ACOSS welcomes ALP commitment to faster clean energy transition but not enough focus on support for low-income earners

22November 2018: ACOSS welcomes many of Labor’s measures announced today to drive faster clean energy transition but there is not enough to support for low-income earners, who are the ones struggling with high energy bills.

“Climate change is a significant threat to people experiencing poverty and disadvantage and we know that people on low incomes spend a much larger proportion of their income on energy bills than others,” ACOSS CEO Cassandra Goldie said.

“We have been deeply disappointed by the failure of governments to come to grips with climate change and we support Labor’s commitment to greater emissions reduction ambition.

“The right policy settings can deliver both lower emissions and energy affordability. While Labor’s energy policy is a step in the right direction, it can and should go further with better supports for low-income households.

“People on low incomes, who cannot afford energy efficiency upgrades or to invest in solar and batteries, are unlikely to benefit from measures such as the $200 million battery subsidy, as currently proposed. Yet it is people on the lowest incomes who face the greatest financial stress from rising power bills. The lowest-income households spend on average 6.4% of their income on energy, up from 5.6% in 2008, compared to middle-income who spend on average 2.8% up from 2.7% in 2008.

“The battery rebates should be re-designed to target low-income households, including by direct investment in upgrades to social and community housing.

“The slated $100 million for community hubs also has potential to relieve pressures on low-income households, but is not enough to meet the needs of hundreds and thousands of low-income households, and should be significantly increased. Social sector community organisations should be a key partner in the establishment of the community hubs.

“Likewise, additional investment in the CEFC and ARENA should include programs targeted at low-income households and communities and accelerate existing social housing and Aboriginal and Torres Strait Islander community programs.

“Not only should Labor and the Government be supporting low income households through energy policy, they must increase the rate of Newstart, which has not lifted in real terms in 24 years and is not enough to cover the basics of live including electricity bills.”

Elements of the Labor plan announced today supported by ACOSS include:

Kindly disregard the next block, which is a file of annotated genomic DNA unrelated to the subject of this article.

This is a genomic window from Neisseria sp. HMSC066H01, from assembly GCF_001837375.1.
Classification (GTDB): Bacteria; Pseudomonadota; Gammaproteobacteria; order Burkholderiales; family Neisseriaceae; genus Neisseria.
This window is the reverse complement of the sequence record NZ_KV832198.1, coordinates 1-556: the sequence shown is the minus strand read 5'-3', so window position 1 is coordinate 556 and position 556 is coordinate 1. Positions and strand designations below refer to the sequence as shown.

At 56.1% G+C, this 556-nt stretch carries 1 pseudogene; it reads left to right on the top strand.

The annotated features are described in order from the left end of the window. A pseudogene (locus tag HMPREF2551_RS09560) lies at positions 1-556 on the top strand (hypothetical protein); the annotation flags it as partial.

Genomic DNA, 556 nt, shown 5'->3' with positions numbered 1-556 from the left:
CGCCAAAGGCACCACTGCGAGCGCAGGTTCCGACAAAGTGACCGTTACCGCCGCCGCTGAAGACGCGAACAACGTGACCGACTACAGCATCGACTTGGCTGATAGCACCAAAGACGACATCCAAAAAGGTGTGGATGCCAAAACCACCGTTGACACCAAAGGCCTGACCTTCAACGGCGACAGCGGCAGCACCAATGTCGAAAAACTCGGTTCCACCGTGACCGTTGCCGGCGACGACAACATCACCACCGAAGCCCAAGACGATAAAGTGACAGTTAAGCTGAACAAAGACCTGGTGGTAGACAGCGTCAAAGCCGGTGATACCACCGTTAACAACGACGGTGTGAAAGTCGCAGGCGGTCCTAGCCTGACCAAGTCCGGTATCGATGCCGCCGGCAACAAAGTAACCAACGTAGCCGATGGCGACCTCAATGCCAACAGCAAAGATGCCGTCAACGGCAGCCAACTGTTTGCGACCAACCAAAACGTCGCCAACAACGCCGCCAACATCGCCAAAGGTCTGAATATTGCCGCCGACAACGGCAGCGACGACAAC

• The commitment to pursue a version of the National Energy Guarantee, which will be important to drive large scale transition to clean energy and contribute to reducing electricity prices, but it must be equitable.
  • The framework for a just transition for effected workers and communities. It needs to be fair and consistent with community expectations.
  • The government fund to finance transmission and network upgrades to support the electricity grid cope with a more decentralised and variable energy sources. Shifting the costs to government and away from energy bills will ensure low-income households are not paying disproportionately more of the costs of the transition.

Contact – Monique Vandeleur 0419 626 155

Background information:

A recent ACOSS and Brotherhood of St Laurence report, Energy Stressed in Australia, found that most households have seen little increase in how much of their income they spend on energy over the last decade, except people on the lowest income. The lowest-income households spend on average 6.4% of their income on energy, up from 5.6% in 2008, compared to middle-income who spend on average 2.8% up from 2.7% in 2008, and highest-income households spend on average 1.5%, up from just 1.4% in 2008.

Modelling of the National Energy Guarantee done for ACOSS and BSL found that retail prices will be lower than today’s prices under a 45% and a 65% emission reductions by 2030 scenario. In addition you get bigger bang for buck with higher targets, with doable and almost triple emission reductions for small impact on prices.

Emissions reduction targets greater than 45% reduction target by 2030 are possible and desirable, if combined with energy affordability measures.

For example, implementing the recommendations by the ACCC retail electricity report, as well as increasing Newstart and related allowance payments, and mandating energy efficiency standards in rental properties, plus targeted clean energy programs for low-income households will make a faster transition more affordable.